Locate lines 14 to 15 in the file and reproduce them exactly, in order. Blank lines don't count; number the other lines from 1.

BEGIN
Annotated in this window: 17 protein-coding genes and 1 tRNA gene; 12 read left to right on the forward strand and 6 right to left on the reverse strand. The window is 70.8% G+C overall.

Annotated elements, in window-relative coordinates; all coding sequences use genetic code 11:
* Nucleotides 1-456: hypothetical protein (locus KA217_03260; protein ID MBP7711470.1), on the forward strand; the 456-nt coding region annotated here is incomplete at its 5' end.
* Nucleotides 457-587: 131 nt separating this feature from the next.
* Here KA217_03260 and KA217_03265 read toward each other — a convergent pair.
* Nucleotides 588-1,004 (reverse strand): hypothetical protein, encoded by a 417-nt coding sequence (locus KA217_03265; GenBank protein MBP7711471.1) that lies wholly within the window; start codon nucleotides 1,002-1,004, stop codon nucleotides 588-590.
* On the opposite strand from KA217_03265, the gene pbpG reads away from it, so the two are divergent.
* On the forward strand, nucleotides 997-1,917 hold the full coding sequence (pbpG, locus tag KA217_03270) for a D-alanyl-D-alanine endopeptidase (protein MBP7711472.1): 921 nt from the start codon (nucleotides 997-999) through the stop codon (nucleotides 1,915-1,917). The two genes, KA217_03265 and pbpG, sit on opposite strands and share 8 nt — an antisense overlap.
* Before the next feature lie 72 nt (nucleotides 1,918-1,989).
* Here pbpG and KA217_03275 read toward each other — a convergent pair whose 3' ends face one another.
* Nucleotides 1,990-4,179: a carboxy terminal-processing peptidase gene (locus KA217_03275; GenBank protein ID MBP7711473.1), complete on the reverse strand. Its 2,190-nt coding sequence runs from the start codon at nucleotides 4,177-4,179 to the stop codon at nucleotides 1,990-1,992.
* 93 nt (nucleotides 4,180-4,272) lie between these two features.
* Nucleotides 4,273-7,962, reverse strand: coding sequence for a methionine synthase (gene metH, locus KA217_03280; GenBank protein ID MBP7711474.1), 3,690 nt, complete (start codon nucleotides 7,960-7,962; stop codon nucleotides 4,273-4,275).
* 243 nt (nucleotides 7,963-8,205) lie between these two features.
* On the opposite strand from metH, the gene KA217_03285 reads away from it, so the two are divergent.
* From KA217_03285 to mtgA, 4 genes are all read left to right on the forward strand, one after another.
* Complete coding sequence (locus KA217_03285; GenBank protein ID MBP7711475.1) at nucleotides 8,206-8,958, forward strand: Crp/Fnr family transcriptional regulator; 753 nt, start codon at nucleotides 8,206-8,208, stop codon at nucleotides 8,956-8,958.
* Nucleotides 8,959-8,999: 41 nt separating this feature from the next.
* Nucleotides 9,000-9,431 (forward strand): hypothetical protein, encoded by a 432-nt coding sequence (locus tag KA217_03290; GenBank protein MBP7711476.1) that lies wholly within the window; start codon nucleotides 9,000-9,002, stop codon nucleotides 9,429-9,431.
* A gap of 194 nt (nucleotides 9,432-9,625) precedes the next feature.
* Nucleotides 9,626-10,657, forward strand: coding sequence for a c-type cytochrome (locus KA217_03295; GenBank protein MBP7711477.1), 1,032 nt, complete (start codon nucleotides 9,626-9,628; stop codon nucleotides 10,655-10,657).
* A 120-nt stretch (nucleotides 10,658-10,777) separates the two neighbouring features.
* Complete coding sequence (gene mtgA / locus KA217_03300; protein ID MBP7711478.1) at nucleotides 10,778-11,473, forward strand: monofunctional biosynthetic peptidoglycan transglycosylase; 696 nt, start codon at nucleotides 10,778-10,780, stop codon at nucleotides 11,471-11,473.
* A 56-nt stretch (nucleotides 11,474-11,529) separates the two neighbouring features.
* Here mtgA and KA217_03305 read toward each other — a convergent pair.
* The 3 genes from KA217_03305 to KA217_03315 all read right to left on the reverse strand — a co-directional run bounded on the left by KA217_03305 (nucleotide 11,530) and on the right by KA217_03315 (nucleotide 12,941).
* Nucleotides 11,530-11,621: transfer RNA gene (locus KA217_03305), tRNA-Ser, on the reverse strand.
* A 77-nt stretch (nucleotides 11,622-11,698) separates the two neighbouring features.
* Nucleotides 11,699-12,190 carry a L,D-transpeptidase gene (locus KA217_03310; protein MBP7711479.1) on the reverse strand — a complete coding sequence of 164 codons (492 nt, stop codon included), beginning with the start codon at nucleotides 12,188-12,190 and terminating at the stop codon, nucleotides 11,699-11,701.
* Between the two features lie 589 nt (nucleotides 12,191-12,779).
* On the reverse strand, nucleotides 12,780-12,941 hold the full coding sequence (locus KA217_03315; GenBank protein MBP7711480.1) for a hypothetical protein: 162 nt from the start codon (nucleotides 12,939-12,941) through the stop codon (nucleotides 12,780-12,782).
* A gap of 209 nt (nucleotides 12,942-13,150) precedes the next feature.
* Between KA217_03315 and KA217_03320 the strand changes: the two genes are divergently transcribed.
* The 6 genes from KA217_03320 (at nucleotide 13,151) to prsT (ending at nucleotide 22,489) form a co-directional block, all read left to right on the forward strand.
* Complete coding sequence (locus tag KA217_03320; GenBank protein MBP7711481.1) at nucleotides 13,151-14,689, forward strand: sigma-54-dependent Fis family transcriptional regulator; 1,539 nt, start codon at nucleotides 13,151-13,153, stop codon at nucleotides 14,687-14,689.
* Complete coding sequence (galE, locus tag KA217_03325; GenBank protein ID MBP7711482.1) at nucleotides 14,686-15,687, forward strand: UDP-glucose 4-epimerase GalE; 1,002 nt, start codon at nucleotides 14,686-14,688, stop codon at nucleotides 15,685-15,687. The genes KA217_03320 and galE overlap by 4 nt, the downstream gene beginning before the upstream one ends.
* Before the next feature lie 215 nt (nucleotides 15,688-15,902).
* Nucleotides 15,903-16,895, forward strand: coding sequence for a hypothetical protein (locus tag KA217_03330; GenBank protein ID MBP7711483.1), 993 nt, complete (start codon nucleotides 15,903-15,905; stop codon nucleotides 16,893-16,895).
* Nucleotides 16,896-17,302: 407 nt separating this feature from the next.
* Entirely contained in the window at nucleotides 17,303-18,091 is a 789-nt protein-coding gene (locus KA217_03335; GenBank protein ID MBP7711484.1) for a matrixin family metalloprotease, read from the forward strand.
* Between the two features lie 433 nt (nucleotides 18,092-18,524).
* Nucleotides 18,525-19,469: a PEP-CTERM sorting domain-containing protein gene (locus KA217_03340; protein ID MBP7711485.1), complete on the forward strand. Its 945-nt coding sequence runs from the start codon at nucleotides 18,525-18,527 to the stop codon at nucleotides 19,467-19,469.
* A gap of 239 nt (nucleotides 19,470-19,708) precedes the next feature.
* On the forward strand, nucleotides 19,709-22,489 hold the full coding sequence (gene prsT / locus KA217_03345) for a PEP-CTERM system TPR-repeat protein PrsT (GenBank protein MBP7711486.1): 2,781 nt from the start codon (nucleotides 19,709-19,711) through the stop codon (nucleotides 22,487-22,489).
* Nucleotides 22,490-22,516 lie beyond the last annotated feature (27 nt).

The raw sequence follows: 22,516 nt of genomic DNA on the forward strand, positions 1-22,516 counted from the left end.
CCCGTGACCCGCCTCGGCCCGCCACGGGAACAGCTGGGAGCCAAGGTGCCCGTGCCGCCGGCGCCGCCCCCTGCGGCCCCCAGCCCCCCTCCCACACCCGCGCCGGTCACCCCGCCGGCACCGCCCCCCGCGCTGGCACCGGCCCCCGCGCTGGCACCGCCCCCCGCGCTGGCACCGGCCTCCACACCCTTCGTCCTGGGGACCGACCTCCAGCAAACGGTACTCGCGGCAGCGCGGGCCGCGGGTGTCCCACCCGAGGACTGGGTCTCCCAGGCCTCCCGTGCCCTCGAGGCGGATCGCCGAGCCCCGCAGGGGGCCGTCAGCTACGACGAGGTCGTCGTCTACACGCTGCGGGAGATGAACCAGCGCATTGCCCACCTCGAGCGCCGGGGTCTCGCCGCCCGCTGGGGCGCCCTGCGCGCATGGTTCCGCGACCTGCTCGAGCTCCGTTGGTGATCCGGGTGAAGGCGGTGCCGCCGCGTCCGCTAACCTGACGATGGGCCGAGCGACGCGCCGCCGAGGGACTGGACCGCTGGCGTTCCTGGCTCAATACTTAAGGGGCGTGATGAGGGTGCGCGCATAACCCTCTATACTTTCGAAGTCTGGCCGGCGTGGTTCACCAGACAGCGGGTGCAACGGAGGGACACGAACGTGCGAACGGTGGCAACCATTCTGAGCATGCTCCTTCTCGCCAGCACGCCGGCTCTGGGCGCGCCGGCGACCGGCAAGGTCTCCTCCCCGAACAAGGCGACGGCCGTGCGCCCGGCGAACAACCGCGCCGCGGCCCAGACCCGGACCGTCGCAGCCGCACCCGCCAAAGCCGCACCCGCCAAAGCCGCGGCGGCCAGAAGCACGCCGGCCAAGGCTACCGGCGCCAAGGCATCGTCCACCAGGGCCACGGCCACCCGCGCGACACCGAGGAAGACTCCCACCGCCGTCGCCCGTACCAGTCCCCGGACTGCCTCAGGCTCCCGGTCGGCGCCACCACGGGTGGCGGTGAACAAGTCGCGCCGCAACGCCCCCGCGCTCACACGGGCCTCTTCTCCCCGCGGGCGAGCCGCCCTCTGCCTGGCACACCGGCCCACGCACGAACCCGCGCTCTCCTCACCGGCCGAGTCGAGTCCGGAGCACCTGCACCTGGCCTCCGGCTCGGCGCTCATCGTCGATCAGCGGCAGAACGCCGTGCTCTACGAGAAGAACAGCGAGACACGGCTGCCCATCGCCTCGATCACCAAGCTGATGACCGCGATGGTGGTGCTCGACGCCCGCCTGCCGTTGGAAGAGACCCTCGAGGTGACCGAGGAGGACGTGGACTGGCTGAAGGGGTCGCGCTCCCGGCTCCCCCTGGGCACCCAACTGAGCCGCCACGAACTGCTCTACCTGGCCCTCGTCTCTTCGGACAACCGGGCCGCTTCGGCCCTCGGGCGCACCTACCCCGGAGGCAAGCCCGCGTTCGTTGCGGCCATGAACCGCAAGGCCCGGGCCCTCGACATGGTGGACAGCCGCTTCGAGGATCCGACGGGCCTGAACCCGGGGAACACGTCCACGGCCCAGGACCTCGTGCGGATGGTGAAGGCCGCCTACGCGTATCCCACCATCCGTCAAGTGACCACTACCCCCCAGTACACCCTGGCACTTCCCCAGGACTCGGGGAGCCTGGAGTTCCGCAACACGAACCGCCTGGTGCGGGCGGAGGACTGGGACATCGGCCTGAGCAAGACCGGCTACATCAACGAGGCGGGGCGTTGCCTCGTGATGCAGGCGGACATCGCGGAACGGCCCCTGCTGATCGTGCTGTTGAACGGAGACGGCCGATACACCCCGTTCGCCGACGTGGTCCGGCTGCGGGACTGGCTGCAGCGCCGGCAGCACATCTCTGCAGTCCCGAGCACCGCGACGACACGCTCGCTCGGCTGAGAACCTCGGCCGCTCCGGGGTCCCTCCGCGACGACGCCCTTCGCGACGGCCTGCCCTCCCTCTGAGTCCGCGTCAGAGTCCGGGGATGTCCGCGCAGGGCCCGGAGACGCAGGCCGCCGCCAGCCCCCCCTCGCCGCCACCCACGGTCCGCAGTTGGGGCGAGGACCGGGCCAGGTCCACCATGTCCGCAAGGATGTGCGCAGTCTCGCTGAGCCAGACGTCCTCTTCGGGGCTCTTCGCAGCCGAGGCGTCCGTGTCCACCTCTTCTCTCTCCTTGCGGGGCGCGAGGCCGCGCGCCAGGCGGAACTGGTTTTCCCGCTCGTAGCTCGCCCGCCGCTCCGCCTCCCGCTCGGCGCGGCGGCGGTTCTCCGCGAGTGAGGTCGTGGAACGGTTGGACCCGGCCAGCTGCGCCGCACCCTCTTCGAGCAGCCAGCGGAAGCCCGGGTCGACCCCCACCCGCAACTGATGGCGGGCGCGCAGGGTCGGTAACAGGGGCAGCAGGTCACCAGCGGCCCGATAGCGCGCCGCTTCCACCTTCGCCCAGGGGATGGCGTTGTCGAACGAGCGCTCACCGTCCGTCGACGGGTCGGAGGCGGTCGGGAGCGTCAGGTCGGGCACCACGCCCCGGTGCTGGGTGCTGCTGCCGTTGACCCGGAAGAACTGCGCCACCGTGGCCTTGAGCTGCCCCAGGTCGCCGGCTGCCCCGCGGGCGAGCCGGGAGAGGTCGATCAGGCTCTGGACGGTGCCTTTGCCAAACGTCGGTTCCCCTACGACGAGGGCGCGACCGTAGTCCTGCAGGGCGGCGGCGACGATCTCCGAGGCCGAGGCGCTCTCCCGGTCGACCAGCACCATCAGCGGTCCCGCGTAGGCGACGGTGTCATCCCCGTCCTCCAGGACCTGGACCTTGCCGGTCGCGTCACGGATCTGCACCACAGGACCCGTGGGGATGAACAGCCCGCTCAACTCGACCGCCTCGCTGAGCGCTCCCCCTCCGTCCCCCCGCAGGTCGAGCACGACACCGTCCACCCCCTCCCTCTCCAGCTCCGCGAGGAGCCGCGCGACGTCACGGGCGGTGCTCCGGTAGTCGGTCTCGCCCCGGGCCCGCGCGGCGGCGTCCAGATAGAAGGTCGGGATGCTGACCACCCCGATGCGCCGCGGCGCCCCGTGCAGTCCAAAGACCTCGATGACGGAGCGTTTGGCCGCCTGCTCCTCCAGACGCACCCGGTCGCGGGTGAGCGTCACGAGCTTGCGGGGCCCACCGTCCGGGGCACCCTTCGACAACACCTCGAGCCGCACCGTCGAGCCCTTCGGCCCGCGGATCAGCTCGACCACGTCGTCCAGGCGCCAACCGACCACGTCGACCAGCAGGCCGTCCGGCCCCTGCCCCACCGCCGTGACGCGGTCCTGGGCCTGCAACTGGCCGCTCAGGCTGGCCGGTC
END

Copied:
* 243 nt (nucleotides 7,963-8,205) lie between these two features.
* On the opposite strand from metH, the gene KA217_03285 reads away from it, so the two are divergent.